The founders and promoters of multimillion-dollar cryptocurrency Ponzi scheme Airbit Club have pleaded guilty to various criminal charges. Airbit Club victims were promised “guaranteed daily returns on every membership purchased,” the US Department of Justice (DOJ) said.
The operators and promoters of Airbit Club plead guilty
The US Department of Justice (DOJ) announced on Wednesday that six people behind Airbit Club, a crypto Ponzi scheme that purported to be a cryptocurrency mining and trading company, pleaded guilty.
The six individuals are Airbit Club co-founders (Pablo Renato Rodríguez and Gutemberg Dos Santos), senior promoters (Carina Chairez, Cecilia Milan and Jackie Aguilar) and a lawyer who laundered Airbit Club’s fraud proceeds (Scott Hughes). According to the DOJ:
As part of their guilty pleas, the defendants were collectively ordered to forfeit their fraudulent proceeds from Airbit Club, which included seized or seized assets consisting of U.S. currency, bitcoins, and real estate, currently valued at approximately $100 million .
The promoters “falsely promised victims that Airbit Club earned returns from cryptocurrency mining and trading and that victims would earn passive, guaranteed daily returns from each membership purchased,” the DOJ said.
The Department of Justice explained that in early to late 2015, the defendants advertised Airbit Club as a “multi-level marketing club in the cryptocurrency industry.” They traveled around the world to organize “lavish exhibitions and small public presentations” in the US, Latin America, Asia and Eastern Europe to convince victims to buy Airbit Club cash memberships. After purchasing a membership, victims were given access to an online portal with false representations of profits from mining or trading Bitcoin, when in fact no such activity took place.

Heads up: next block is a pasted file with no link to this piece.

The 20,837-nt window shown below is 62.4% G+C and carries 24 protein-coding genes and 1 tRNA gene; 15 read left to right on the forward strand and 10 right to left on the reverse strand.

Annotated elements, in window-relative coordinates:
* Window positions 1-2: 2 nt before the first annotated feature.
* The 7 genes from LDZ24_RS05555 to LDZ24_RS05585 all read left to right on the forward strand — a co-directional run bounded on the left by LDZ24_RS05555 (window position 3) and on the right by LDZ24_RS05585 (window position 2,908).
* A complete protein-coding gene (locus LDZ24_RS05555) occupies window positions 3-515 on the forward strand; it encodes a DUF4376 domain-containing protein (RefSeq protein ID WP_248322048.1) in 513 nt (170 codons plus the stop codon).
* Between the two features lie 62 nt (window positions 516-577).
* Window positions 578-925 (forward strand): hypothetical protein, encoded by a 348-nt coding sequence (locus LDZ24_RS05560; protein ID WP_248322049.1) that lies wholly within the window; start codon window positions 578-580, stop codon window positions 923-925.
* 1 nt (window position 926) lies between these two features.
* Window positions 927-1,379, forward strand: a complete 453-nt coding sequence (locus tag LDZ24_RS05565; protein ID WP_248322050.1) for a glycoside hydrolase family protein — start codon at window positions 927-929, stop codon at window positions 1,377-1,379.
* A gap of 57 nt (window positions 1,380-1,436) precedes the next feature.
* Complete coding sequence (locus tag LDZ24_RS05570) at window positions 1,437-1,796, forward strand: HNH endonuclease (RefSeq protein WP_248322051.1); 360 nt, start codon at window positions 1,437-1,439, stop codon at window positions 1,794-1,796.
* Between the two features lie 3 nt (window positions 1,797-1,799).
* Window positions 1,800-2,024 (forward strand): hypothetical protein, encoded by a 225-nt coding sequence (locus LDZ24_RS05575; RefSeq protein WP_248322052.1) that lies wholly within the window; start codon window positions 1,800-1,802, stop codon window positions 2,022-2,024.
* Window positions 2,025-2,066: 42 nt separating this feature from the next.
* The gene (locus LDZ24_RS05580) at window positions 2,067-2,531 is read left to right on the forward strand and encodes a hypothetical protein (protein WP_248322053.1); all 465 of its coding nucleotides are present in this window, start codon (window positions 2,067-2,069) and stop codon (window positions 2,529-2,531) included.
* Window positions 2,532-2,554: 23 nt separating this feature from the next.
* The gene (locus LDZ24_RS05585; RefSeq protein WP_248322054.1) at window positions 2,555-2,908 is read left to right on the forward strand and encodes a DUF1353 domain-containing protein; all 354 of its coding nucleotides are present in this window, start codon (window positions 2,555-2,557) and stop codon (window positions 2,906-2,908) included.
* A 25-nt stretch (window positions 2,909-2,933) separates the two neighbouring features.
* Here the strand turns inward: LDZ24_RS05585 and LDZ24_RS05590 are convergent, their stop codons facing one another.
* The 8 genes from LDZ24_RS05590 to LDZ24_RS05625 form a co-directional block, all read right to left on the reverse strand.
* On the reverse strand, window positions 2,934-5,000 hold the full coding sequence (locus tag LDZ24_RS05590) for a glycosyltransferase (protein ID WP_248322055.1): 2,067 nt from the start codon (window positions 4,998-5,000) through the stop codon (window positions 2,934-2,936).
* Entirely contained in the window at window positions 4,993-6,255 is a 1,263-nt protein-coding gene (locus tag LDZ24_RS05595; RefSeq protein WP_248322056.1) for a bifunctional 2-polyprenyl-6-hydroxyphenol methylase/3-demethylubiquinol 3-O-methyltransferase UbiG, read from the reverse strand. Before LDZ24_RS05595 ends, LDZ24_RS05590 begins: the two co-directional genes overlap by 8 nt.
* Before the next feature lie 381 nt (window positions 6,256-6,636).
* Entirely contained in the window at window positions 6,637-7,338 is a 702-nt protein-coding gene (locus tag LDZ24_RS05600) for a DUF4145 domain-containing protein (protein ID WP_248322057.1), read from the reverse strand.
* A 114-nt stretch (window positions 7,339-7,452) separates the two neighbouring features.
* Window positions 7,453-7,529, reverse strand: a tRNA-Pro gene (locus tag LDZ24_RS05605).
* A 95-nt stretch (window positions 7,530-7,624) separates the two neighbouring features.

The Department of Justice described:
Instead, Rodriguez, dos Santos, Milan and Aguilar enriched themselves and spent the victims’ money on cars, jewelry and luxury homes and financed more extravagant exposures to recruit more victims.
Many victims encountered obstacles when they tried to withdraw money from Airbit Club’s online portal back in 2016, the DOJ said, adding that complaints made to the promoter “were met with apologies, delays and hidden fees amounting to more than 50% of the Withdrawal is requested by the victim.” Some victims were unable to withdraw funds at all.
All six pleaded guilty to various charges, including conspiracy to commit wire fraud, conspiracy to commit money laundering and conspiracy to commit bank fraud. The maximum potential sentence on these charges is 20 years, 20 years and 30 years in prison, respectively.
How many years do you think the founders and organizers of Airbit Club should go to jail? Let us know in the comments section below.
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